BLIND ALLEY GUY: Notes for an Unfinished Play

Eugene O'Neill, conceived and adapted by Joshua William Gelb


Exactly two months after completing what would come to be considered his masterpiece, Long Day’s Journey into Night, Eugene O’Neill conceived of a new a drama about a gangster sentenced to death in the electric chair. He would eventually call the play Blind Alley Guy. For two years he developed this idea, drafting pages of handwritten notes and completing in the interim both Hughie and Moon for the Misbegotten. By then it was 1943 and O’Neill, at 55 years old, was beset by tremors in his hand so terrible he couldn’t even hold a pencil. He abandoned writing in June of that year, ten years before his death. Blind Alley Guy would be the last play he would ever attempt.


"I can’t move it – same old stuff again – too many ideas in head – lose interest not in idea of play but in writing it – a why bother in this world feeling – too much war preoccupation (which doesn’t help anything)." Eugene O’Neill, September 1941


Snippets of dialogue, outlines, and character descriptions – each contradictory and evolving – are all that remains of O’Neill’s final effort. What emerges from these fragments is the tragedy of Walter White (alias Blackie), a sociopathic gangster condemned to death for murder, whose cruelly uninformed family provides the lens through which Blackie’s crimes are exposed. 


"Blackie never appears although he is chief character – only his father, mother, sister, and Dora [his wife] – yet play is the story of his life, revelation of his character, as brought out in their memories, jealousies, resentments, frustrations, conflicts, guilt, all due to their relationship with him." Eugene O’Neill, January 1941


Blind Alley Guy: Notes for an Unfinished Play by Eugene O’Neill is adapted from these notes, a chaotic dramatization of the act of writing. The production mashes clowning in the manner of Chaplin (O’Neill’s loathed son-in-law) with the brooding tragic style of O’Neill’s great work. Trapped in a cycle of varying edits and re-writes, the White Family is portrayed as frantic puppets of an unseen and obviously uncertain creator, reenacting moments of their drama over and over again as they hurtle in no particular direction toward utter devastation.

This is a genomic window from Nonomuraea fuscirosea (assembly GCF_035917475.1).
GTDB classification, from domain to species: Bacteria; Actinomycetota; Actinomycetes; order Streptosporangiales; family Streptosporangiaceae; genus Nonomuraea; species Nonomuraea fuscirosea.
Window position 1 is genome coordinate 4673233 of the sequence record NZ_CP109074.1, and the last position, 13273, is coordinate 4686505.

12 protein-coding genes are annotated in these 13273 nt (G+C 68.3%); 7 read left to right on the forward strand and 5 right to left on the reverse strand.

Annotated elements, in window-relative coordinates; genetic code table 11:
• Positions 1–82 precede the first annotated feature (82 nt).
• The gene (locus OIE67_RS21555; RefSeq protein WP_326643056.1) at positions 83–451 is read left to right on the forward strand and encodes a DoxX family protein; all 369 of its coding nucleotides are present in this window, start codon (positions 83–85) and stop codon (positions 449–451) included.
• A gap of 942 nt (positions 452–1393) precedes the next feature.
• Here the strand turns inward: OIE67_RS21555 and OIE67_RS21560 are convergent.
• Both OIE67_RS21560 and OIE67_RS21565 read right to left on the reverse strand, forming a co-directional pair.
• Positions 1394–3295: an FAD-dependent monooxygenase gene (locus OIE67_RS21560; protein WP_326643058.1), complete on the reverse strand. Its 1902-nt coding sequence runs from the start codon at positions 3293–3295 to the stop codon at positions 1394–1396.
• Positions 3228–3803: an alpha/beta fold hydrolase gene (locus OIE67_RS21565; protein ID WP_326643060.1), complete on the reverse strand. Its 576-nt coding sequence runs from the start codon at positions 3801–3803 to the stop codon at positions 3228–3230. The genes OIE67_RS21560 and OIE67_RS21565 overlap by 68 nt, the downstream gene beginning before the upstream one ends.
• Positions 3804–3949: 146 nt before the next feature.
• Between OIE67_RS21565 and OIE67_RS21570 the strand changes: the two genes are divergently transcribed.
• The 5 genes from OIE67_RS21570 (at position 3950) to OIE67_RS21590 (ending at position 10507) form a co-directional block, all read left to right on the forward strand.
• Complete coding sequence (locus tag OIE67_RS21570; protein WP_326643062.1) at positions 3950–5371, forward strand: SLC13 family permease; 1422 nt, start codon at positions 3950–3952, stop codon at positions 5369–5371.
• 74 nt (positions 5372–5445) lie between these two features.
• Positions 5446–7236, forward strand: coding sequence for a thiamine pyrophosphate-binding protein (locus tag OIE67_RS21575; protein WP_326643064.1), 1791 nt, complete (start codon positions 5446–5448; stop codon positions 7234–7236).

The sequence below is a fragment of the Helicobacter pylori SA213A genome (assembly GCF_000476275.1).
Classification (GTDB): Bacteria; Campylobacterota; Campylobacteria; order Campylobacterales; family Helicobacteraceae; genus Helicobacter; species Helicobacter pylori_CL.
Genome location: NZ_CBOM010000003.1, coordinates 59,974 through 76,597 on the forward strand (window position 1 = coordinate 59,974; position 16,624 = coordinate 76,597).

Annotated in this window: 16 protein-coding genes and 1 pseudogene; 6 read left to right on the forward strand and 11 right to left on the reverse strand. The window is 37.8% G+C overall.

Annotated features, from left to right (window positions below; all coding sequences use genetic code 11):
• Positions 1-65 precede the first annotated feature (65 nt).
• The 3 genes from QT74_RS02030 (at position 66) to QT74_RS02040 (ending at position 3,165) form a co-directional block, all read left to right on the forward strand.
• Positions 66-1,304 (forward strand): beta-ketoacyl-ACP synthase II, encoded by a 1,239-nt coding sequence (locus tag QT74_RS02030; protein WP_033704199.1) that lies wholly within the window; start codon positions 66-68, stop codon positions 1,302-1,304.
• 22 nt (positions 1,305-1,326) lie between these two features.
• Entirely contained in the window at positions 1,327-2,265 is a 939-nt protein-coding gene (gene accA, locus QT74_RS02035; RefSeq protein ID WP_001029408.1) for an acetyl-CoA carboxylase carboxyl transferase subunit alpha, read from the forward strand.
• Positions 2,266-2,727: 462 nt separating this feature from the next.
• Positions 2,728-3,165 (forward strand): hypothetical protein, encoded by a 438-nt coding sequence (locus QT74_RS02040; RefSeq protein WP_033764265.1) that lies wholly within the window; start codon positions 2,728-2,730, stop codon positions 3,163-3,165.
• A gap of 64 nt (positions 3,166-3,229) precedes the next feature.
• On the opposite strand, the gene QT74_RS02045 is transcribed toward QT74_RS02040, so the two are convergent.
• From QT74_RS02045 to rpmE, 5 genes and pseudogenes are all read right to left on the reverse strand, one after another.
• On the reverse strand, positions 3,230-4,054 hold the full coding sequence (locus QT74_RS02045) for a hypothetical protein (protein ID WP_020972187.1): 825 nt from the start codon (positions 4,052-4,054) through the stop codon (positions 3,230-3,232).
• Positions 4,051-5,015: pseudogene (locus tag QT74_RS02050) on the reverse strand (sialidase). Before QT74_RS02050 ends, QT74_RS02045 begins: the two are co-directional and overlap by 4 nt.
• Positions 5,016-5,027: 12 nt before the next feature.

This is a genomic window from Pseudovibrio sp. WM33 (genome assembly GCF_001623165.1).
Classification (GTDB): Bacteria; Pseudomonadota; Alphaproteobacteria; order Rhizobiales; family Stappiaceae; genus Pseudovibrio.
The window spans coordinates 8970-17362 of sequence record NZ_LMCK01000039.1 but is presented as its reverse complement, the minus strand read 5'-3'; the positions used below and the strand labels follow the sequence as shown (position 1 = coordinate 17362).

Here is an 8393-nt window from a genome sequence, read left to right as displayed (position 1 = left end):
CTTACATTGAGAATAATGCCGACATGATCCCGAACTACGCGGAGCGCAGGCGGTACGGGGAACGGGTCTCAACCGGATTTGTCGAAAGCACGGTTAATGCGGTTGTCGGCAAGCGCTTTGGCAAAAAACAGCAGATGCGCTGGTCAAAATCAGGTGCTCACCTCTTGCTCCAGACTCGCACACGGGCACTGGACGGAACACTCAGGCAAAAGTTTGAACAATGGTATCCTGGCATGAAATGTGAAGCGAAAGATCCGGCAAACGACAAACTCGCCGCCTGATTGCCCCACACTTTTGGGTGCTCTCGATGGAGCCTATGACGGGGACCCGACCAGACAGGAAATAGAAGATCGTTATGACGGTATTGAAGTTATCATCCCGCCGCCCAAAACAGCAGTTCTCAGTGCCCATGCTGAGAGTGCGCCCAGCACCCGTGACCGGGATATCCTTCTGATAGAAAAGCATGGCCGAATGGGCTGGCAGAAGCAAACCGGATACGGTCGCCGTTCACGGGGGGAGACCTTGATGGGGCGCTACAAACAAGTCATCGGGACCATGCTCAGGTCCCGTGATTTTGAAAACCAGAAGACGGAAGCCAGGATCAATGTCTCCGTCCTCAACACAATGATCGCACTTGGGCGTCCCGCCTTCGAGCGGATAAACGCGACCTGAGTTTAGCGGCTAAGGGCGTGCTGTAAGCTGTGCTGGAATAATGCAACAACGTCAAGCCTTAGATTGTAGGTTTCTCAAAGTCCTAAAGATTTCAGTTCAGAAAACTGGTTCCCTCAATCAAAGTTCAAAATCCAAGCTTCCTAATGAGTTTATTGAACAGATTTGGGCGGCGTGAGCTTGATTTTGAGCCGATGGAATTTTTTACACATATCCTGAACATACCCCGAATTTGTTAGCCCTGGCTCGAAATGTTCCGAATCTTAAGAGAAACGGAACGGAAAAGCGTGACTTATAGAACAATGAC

Set on July 3rd, 1934, on the eve of Independence Day and mere days after Hitler’s “Night of the Long Knives,” the convoluted notes for Blind Alley Guy are filled with references to the ongoing World War, and the hypocritical stance of an isolationist America. Akin to Brecht’s Arturo Ui, the gangster Blackie provided O’Neill with his own literary incarnation of Adolf Hitler, and while the metaphor may be contrived; his intention to transform Blind Alley Guy into a fascist allegory is evident. Blind Alley Guy: Notes, etc… embraces these political theme, creating a heightened theatrical landscape in which the White family’s refusal to acknowledge the truth of Blackie’s plight, like any unchecked patriotism, results in a furious jumble of misinformation and denial. 


While the 55 pages of miscellaneous, non-chronological notes have been edited down and filtered through the imagination of the company, Blind Alley Guy: Notes, etc… precisely illustrates the structural development of O’Neill’s idea, and the performance text, with few exceptions, belongs entirely to Eugene O’Neill. So as the White family unravels the unfortunate truth about their beloved son and brother – fragmentary evidence culminating in a gruesome revelation – the audience too is invited to play detective, constructing their own authoritative version of this unfinished play from the deteriorating mind of America’s first great dramatist.


Blind Alley Guy was initially developed at the Carnegie Mellon School of Drama's New Works Festival, 2011 with playwright Kevin Mullins. Designed by Joshua William Gelb, with Lighting by Calvin Johnson. Featuring Catherine Urbanek, Arya Shahi, Evan Baron, Alex Falberg and Joshua William Gelb. 


It was presented at the Incubator Arts Project later that summer. Set Design by Josh Smith. Lighting by Calvin Johnson. Sound/Costumes by Joshua William Gelb. Featuring Joshua Isaacs, Daniel Allen Nelson, Elizabeth Alderfer, Justin Nestor and Joshua William Gelb.